What Is Bulgaria Known For? (20 Things It’s Famous For)

Bulgaria, officially the Republic of Bulgaria, is a country located in the Balkans in southeast Europe. Bulgaria covers a territory of 110,994 square kilometers (42,855 sq mi), making it roughly the size of Portugal, Cuba, or the US state of Virginia. It has a population of 6.927 million people. 

Bulgaria is known as the oldest country in Europe, founded in 681 AD. It’s also known for its beaches on the Black Sea coast, churches, and architectural styles in the different towns and cities. It has over 40 000 cultural monuments, and seven of these are listed as UNESCO sites.


Sofia is the country’s capital, the largest city, and one of Europe’s oldest.  It’s a dynamic metropolis full of eclectic architecture and cultural gems. It’s also a lot cheaper than most European capitals so you can indulge far more in the city’s best restaurants. 

Sofia is located at the foothills of the famous ski mountain, Vitosha. So it’s easy to combine a city trip with some time spent on the slopes. When visiting, check out the National Historical Museum, one of Eastern Europe’s most extensive. 

Alexander Nevsky Cathedral

The Alexander Nevsky Cathedral is more than just a symbol of Sofia, but one of the country.

This grand church was built between 1882 and 1912 in memory of the 200 000 soldiers that perished during the country’s fight for independence during the Russo-Turkish War (1877–78). The church was named after a 13th-century Russian warrior prince. 

The cathedral’s interior is adorned with beautiful mosaics, golden-laded domes, chandeliers, naturalistic murals, and extravagant thrones. Visitors are welcomed and can even attend the daily service to experience the Orthodox chants and prayers. 


Varna is Bulgaria’s third-largest city and maritime capital. It’s known as a vibrant and cosmopolitan town located on the Black Sea thanks to its combination as a naval base, port city, and seaside resort. 

It’s the perfect spot for visitors looking for a seaside getaway, good restaurants, and a dose of history. It’s also a great home base from where to undertake day trips to other resort towns such as Sveti Konstantin and Golden Sands (Zlatni Pyasâtsi).


The charming town of Balchik is close to the cosmopolitan town of Varna. It’s the perfect spot for a romantic getaway by the sea with lovely hotels. When the town was still part of Romania, Romania’s queen built a summer residence in Balchik, and you can still visit it today.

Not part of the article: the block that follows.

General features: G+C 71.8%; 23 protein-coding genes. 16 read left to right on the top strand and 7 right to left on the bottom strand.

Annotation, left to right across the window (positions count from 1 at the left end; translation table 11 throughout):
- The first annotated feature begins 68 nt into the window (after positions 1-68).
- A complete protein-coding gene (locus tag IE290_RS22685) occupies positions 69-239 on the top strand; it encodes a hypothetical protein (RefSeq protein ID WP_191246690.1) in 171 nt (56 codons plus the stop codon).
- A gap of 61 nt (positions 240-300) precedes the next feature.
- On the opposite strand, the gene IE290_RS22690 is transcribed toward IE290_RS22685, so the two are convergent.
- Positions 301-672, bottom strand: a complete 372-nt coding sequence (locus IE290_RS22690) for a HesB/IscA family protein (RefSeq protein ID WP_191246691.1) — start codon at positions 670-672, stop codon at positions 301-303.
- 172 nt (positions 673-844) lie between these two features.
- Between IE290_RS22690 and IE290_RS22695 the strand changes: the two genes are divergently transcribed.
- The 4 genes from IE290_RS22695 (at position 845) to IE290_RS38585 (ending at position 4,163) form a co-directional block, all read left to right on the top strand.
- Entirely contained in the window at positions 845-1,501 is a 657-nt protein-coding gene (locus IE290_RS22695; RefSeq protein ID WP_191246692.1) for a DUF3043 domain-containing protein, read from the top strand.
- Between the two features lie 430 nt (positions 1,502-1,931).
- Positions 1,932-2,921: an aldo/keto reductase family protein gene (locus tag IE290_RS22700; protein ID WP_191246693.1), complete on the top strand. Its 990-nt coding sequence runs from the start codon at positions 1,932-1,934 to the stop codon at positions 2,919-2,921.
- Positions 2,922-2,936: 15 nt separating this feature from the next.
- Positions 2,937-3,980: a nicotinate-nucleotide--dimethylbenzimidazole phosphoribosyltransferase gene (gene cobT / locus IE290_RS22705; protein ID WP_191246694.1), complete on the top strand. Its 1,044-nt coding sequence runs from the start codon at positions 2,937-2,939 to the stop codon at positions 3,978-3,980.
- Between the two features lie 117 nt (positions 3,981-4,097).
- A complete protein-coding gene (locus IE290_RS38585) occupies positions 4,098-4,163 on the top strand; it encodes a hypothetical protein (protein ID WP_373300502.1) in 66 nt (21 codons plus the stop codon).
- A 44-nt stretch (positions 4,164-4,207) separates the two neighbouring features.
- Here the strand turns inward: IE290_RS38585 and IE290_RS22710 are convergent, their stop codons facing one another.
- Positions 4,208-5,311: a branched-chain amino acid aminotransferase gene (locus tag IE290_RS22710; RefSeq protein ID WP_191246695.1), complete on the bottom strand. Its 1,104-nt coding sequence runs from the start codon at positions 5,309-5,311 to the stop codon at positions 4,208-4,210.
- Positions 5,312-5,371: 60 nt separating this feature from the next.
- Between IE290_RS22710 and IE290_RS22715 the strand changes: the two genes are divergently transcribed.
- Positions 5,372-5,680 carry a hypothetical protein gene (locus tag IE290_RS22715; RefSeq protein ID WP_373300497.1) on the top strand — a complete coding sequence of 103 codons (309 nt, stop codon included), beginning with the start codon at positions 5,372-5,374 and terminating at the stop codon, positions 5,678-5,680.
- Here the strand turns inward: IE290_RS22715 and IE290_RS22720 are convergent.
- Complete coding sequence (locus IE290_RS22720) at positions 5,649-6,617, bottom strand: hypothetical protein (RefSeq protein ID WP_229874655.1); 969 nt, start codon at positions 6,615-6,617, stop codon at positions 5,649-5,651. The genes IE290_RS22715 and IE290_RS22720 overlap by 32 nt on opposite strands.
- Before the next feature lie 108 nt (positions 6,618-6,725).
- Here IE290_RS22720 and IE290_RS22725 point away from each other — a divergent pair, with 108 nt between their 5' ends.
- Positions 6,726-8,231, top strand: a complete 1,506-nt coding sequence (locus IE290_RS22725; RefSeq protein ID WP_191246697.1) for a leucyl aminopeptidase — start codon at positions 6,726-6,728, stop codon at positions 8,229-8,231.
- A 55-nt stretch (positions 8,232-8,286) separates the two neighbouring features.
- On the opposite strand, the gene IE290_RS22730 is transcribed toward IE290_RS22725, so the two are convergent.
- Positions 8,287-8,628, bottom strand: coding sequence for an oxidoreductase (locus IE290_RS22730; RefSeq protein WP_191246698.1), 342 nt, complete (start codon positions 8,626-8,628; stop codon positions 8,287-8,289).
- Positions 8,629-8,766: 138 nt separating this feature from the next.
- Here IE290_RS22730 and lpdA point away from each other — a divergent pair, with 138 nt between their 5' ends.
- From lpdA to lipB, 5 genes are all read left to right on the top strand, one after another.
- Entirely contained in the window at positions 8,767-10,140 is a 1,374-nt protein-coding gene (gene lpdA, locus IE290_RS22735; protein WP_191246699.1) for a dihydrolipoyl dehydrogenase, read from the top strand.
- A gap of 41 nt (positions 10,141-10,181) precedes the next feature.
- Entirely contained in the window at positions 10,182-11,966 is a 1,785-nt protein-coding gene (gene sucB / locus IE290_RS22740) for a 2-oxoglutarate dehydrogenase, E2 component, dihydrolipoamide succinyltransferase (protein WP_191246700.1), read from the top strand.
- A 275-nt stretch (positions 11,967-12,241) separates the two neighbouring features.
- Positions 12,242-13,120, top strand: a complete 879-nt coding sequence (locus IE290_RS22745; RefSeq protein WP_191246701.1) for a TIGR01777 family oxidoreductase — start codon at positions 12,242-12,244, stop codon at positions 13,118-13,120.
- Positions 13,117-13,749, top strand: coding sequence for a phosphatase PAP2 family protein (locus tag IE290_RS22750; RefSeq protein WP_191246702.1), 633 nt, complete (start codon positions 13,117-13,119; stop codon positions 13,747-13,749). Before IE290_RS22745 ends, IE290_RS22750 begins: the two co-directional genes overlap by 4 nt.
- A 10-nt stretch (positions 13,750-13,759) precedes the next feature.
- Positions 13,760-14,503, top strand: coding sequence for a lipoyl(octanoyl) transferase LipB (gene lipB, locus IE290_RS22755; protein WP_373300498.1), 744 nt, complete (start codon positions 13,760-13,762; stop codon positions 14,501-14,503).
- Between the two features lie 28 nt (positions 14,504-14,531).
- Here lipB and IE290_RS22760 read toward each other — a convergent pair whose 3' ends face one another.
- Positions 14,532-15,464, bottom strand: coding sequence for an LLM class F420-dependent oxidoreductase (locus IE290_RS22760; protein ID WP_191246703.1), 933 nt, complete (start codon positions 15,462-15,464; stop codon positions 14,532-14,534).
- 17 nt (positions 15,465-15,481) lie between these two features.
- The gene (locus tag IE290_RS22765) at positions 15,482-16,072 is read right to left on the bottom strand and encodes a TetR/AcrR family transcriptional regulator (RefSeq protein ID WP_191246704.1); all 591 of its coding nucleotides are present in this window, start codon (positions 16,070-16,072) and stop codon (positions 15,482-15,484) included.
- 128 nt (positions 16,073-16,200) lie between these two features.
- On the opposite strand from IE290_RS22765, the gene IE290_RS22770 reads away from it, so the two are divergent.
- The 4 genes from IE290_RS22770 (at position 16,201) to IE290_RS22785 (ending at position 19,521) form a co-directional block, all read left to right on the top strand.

The queen’s summer palace is set in the town’s Botanical Gardens. Here you can see over 600 species of flora. The Queen’s Winery House is also located here, and you can try some of the delicious wines but also enjoy free tastings of traditional Bulgarian sweets. 


The city of Plovdiv is one of Bulgaria’s main tourist attractions. It’s an ancient city that’s been inhabited for 8000 years. This makes it one of the oldest continuously settled cities in the world. 

The Ancient Thracians ruled the city until the Romans took over. Today people are still digging up ancient treasures left behind by the Romans. Plovdiv’s old town is like an outdoor museum, thanks to all the old churches and mansions scattered over the area. 

A Regional Archaeological Museum features mosaic panels, clay lamps, early coins, and other exhibits tracing the city’s history.

Plovdiv’s Roman theatre

The city’s Roman theatre is one of the most complete and best-preserved ancient Roman theatres in the world today. It was built during the 1st century AD to seat 6000 spectators in the ancient city of Philippopolis, modern-day Plovdiv. 

Today visitors can still enjoy the theatre’s splendor by attending one of the many cultural events still held there.

Some of the best annual events are the International Folklore Festival, the Opera Festival “Opera Open,” the Rock Festival “Sounds of Ages,” and many others.

Rila Monastery 

Bulgaria’s most renowned monastery dates back to the 10th century, and it’s also known as Monastery of Saint Ivan of Rila or Rila Monastery “Sveti Ivan Rilski.” You’ll find this spectacular monastery in the Rila Mountains 117 km (73 mi) south of the capital Sofia in the deep valley of the Rilska River (“Rila River”).

The monastery, named after its founder, the hermit Ivan of Rila (876 – 946 AD), is still home to approximately 60 monks today. It’s certainly worth a stop on anyone’s itinerary as it’s not only one of Bulgaria’s top attractions but a top destination in Southern Europe.

Ancient City of Nessebar

The City of Nessebar is also known as the Pearl of the Black Sea. This ancient city has been continuously inhabited for over three millennia.  Remnants of the city’s complex past are visible through the many fortifications, Byzantine churches, and medieval buildings. Given the city’s rich history, UNESCO declared it a World Heritage Site in 1983.

There are also more modern attractions that attract the droves of visitors to this popular seaside town. For example, Nessebar is home to one of Europe’s biggest water parks. 

The Madara Rider

The Madara Rider, also known as the Madara Horseman, is an early medieval significant rock relief carved on the Madara Plateau. You’ll find it close to the village of Madara in northeastern Bulgaria.

It’s said to date back to the late 7th or very early 8th century. UNESCO declared it a World Heritage Site in 1979.


During the past few years, Bansko has grown to become Bulgaria’s largest and most modern ski resort. This ski resort is an excellent place to experience a unique ski holiday because it has a charming old town and a brand-new resort center with high-quality lodgings.